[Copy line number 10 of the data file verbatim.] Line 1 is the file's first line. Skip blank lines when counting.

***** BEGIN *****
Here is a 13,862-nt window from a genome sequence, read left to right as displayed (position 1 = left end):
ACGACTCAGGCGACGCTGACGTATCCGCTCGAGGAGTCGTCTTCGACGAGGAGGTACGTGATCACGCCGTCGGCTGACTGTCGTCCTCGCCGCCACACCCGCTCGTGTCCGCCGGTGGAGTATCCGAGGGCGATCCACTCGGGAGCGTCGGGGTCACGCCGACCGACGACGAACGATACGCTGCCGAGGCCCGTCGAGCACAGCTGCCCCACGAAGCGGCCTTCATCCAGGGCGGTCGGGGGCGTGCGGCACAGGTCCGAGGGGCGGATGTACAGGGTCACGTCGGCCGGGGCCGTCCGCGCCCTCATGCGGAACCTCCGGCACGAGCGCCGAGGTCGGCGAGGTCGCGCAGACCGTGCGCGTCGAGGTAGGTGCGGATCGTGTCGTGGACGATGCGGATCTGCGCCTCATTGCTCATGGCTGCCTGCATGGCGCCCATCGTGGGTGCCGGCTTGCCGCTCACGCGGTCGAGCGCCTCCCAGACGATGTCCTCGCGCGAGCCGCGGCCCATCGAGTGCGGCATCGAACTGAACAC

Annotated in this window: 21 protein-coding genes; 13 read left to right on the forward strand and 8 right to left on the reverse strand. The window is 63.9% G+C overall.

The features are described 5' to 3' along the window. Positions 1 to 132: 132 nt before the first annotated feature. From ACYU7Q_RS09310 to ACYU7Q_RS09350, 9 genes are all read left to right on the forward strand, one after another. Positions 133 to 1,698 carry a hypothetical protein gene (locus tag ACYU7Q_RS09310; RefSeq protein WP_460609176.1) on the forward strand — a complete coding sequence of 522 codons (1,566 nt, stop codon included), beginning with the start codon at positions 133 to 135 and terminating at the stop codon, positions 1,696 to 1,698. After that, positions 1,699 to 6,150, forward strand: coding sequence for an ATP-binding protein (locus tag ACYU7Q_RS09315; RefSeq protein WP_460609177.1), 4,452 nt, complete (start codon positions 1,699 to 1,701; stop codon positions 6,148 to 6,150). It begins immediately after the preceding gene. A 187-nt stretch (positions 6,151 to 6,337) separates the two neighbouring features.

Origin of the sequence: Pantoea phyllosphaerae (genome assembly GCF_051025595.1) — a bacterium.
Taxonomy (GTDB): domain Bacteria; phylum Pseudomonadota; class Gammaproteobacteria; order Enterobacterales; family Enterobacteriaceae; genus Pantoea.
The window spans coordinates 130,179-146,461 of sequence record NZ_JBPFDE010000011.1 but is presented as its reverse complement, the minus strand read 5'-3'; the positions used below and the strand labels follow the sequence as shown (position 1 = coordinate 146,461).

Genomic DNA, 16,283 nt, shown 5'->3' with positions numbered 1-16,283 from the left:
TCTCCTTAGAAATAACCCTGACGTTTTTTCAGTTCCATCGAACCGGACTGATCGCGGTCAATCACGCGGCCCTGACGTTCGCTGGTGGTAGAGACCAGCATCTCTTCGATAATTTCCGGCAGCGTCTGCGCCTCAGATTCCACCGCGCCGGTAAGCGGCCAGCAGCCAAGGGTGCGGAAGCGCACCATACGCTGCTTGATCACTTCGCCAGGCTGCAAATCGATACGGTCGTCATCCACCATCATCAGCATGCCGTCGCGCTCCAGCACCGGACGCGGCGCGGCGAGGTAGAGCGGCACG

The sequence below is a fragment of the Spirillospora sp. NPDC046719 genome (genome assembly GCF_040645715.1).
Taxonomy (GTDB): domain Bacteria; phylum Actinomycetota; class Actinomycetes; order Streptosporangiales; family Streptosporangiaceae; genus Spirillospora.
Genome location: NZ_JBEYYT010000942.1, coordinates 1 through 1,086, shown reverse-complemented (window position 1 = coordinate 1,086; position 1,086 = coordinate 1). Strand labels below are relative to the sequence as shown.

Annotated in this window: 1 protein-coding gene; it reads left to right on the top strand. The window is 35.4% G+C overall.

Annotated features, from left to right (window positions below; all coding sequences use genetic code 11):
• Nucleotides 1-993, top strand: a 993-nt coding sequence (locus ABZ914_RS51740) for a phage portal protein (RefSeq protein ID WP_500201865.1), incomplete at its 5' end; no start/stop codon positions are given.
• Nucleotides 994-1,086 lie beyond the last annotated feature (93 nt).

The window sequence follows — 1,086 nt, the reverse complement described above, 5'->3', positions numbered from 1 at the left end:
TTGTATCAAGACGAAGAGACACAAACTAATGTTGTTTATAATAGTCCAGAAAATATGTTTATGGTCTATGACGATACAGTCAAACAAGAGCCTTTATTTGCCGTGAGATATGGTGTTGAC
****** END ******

The sequence below is a fragment of the Spirillospora sp. NPDC046719 genome (genome assembly GCF_040645715.1).